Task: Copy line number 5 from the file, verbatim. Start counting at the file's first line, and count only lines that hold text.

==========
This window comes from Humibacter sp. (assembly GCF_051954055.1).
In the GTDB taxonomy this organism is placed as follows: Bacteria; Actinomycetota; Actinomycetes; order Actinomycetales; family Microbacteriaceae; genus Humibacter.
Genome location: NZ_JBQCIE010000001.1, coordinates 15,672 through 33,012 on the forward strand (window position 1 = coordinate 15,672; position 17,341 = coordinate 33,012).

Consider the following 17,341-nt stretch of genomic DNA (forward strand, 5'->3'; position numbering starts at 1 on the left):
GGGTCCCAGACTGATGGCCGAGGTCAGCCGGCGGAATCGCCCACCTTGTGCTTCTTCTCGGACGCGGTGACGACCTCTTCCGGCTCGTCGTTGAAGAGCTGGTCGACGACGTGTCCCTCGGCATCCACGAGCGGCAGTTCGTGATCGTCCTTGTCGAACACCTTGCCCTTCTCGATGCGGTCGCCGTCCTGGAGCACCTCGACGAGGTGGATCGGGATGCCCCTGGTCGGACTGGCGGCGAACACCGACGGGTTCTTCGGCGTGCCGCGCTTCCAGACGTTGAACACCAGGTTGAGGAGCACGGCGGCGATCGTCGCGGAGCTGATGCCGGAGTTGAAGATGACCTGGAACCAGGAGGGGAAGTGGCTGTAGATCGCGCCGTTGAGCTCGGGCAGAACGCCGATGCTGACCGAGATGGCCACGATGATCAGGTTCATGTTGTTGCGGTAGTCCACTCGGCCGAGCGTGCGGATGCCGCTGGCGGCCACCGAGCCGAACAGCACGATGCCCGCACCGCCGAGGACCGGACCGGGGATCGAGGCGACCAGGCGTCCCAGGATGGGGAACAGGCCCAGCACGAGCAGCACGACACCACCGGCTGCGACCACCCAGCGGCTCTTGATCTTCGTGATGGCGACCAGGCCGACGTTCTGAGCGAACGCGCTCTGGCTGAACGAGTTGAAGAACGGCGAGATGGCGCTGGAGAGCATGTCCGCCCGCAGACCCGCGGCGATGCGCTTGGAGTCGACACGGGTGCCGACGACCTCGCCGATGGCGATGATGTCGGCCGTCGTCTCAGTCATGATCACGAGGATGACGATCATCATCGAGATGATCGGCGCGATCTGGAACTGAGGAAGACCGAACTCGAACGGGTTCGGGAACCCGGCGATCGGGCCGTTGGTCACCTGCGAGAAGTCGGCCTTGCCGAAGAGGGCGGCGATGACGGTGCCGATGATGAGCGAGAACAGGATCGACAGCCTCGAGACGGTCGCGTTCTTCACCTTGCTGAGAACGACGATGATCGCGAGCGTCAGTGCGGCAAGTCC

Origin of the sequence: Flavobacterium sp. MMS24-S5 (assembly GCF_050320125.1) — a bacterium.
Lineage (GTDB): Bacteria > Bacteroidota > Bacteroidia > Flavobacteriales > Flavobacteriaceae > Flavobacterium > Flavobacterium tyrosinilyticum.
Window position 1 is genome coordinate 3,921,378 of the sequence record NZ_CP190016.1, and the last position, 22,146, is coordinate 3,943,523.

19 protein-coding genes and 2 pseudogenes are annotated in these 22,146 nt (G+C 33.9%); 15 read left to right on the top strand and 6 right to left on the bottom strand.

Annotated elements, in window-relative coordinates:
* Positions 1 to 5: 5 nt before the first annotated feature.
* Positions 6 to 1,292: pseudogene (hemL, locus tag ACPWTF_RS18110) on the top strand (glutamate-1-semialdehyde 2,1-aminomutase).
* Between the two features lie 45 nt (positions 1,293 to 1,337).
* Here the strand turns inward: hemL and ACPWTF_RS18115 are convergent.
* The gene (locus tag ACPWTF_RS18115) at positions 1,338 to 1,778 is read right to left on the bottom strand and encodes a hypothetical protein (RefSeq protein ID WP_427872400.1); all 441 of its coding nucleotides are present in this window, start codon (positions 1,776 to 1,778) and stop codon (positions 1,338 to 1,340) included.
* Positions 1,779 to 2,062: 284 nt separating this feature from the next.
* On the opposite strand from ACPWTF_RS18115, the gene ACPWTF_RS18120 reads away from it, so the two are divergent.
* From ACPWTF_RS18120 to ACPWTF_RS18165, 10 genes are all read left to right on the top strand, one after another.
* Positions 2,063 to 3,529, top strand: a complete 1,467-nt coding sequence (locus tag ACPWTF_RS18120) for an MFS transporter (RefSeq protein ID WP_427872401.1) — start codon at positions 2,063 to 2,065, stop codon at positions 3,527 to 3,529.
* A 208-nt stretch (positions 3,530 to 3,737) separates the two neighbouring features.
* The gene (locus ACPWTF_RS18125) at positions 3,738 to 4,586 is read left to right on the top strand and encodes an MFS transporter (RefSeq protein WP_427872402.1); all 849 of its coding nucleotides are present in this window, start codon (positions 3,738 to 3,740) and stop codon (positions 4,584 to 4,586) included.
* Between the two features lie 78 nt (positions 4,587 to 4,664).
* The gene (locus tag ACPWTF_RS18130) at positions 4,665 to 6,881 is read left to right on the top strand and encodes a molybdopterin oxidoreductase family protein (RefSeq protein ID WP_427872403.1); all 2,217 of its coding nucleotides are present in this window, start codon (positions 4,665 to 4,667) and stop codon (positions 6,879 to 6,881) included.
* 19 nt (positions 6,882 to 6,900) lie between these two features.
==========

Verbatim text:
GGGTCCCAGACTGATGGCCGAGGTCAGCCGGCGGAATCGCCCACCTTGTGCTTCTTCTCGGACGCGGTGACGACCTCTTCCGGCTCGTCGTTGAAGAGCTGGTCGACGACGTGTCCCTCGGCATCCACGAGCGGCAGTTCGTGATCGTCCTTGTCGAACACCTTGCCCTTCTCGATGCGGTCGCCGTCCTGGAGCACCTCGACGAGGTGGATCGGGATGCCCCTGGTCGGACTGGCGGCGAACACCGACGGGTTCTTCGGCGTGCCGCGCTTCCAGACGTTGAACACCAGGTTGAGGAGCACGGCGGCGATCGTCGCGGAGCTGATGCCGGAGTTGAAGATGACCTGGAACCAGGAGGGGAAGTGGCTGTAGATCGCGCCGTTGAGCTCGGGCAGAACGCCGATGCTGACCGAGATGGCCACGATGATCAGGTTCATGTTGTTGCGGTAGTCCACTCGGCCGAGCGTGCGGATGCCGCTGGCGGCCACCGAGCCGAACAGCACGATGCCCGCACCGCCGAGGACCGGACCGGGGATCGAGGCGACCAGGCGTCCCAGGATGGGGAACAGGCCCAGCACGAGCAGCACGACACCACCGGCTGCGACCACCCAGCGGCTCTTGATCTTCGTGATGGCGACCAGGCCGACGTTCTGAGCGAACGCGCTCTGGCTGAACGAGTTGAAGAACGGCGAGATGGCGCTGGAGAGCATGTCCGCCCGCAGACCCGCGGCGATGCGCTTGGAGTCGACACGGGTGCCGACGACCTCGCCGATGGCGATGATGTCGGCCGTCGTCTCAGTCATGATCACGAGGATGACGATCATCATCGAGATGATCGGCGCGATCTGGAACTGAGGAAGACCGAACTCGAACGGGTTCGGGAACCCGGCGATCGGGCCGTTGGTCACCTGCGAGAAGTCGGCCTTGCCGAAGAGGGCGGCGATGACGGTGCCGATGATGAGCGAGAACAGGATCGACAGCCTCGAGACGGTCGCGTTCTTCACCTTGCTGAGAACGACGATGATCGCGAGCGTCAGTGCGGCAAGTCC